Nations will gather Monday in New York City for a high-profile climate summit that U.N. officials hope will lead to more aggressive carbon reductions under the Paris Agreement.

The daylong summit is the brainchild of U.N. chief António Guterres, who has poured resources into the event over the last year. He’s asked nations to come ready to announce plans to reduce their emissions.

At a briefing at U.N. headquarters yesterday, Guterres struck a somber tone.

“Let’s face it, we have no time to lose. We are losing the race against climate change,” he said.

The summit comes 15 months before countries are supposed to revise their commitments to the Paris climate pact.

The stakes are high. The pledges that countries enroll with the U.N. climate body by December 2020 will stand through 2030—the year when the world’s scientists warn catastrophic climate change could become unavoidable if global emissions don’t drop substantially.

Guterres can’t tell countries what to pledge or insist that they turn in their commitments early. What he’s trying to do instead is what his predecessor, Ban Ki-moon, did to great effect in 2014, the year before the summit that produced the Paris Agreement. Ban called world leaders to New York to show them that global public opinion would no longer tolerate failure to forge a climate deal.

Abetted by a People’s Climate March that drew 400,000 and by an uptick in media coverage, Ban’s summit encouraged prime ministers and presidents to put political pressure on their countries’ negotiators to overcome decades of stalemate on climate change.

It helped Paris avoid the pitfalls of the 2009 Copenhagen summit, where political leaders descended on the Danish capital determined to be part of history and instead became entangled in a last-minute haggling session that ended with the meeting’s collapse.

Guterres’ political moment is different from Ban’s in that an agreement has already been reached. But the secretary-general’s call for urgency is amplified by last year’s marquee report by the Intergovernmental Panel on Climate Change.

And while the United States is still set to leave the Paris accord and is sending only a career diplomat to Monday’s meeting in place of President Trump or Secretary of State Mike Pompeo, polls increasingly show that Americans across the political spectrum are concerned about climate change.

Guterres’ special envoy for the summit, Luis Alfonso de Alba, shrugged off a reporter’s questions Tuesday about Trump’s choice to skip a summit that Indian Prime Minister Narendra Modi, French President Emmanuel Macron, German Chancellor Angela Merkel and even British Prime Minister Boris Johnson are all expected to attend.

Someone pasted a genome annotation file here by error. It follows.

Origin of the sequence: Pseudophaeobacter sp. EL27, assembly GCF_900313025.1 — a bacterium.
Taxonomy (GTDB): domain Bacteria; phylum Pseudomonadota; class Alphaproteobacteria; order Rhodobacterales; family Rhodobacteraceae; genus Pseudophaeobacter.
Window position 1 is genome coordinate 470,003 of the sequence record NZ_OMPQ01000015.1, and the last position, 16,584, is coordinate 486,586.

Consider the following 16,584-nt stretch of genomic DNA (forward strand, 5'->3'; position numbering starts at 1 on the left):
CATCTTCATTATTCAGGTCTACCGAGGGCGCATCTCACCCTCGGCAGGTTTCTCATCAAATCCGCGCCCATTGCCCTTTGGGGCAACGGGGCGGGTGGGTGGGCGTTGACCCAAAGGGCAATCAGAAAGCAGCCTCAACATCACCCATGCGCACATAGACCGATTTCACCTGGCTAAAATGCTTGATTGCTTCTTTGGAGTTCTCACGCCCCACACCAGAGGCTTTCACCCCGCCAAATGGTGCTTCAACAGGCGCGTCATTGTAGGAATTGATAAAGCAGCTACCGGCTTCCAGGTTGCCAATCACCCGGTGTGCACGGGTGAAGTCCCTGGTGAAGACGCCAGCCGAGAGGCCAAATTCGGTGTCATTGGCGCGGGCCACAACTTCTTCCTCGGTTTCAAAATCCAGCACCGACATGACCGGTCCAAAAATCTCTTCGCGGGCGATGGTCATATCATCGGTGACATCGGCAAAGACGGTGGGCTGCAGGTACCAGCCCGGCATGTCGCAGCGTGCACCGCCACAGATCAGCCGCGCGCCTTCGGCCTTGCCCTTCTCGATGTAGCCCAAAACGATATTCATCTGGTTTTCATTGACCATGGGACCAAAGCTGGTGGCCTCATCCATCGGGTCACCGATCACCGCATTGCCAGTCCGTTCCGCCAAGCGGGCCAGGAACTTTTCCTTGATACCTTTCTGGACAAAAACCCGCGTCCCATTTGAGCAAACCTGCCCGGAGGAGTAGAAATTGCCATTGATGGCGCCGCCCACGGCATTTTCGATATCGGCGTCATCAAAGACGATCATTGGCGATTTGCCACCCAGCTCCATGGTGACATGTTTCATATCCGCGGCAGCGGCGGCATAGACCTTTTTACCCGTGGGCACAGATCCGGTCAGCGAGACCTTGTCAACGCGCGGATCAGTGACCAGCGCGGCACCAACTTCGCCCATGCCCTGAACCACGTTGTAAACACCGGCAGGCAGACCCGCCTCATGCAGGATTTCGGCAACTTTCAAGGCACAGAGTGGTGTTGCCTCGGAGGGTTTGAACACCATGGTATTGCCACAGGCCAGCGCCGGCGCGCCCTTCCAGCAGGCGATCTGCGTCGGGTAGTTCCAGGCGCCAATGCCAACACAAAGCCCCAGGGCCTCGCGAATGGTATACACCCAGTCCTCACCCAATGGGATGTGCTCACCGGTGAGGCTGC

“We will always keep the door open for the president of the United States to come to the climate summit,” de Alba said. “That would be amazing.”

But he added: “This really is about demonstrating leadership on what is a climate crisis, and we cannot get away from that.”

Here are four things to watch next week:

No ‘fancy speeches’

Guterres has said repeatedly that he wants the summit to focus on “concrete” action instead of “fancy speeches.”

Countries will get speaking time only if they’ve made significant progress toward the 2030 Paris pledge and the introduction of a national plan to zero out emissions by 2050, or if they’ve made commitments to shutter coal-fired power and fossil fuel subsidies or contribute to the U.N. Green Climate Fund.

The United States is not on the list.

“I think the theme, if you can call it that, of the day is ‘This is what leadership looks like,’” said Robert Orr, the dean of the University of Maryland School of Public Policy and a senior adviser to Guterres on the summit.

“Both the heads of state who will speak, and the group leads will be putting some high marks on the wall,” added Orr. “It collectively will sum up to an important step forward in terms of ambition. But it’s not the end of the story, rather more the next big step as we head toward the 2020 ambition moment.”

The number of countries that have met the threshold for “concrete action” and have received speaking slots remains in flux. A schedule dated last Thursday showed 63 countries had been allotted time, but the number may have changed. Corporate and non-state participants will also make announcements.

Vanessa Pérez Cirera, global deputy director for the World Wildlife Fund, expressed disappointment that major governments like China and the European Union will not announce plans to align their 2030 or 2050 commitments with the IPCC’s imperative to limit warming to 1.5 degrees Celsius.

“I think at the beginning we all thought it was a delivery moment, and it’s actually a temperature check,” she said. “And the temperature is not good.”

China is likely to disappoint

China raised hopes in July that it might be on the verge of committing to a stronger Paris pledge—or nationally determined contribution (NDC), in U.N. jargon. And at the recent Group of 20 summit in Japan, both China and France agreed to revise their NDCs “in a manner representing a progression beyond the current one and reflecting their highest possible ambition.”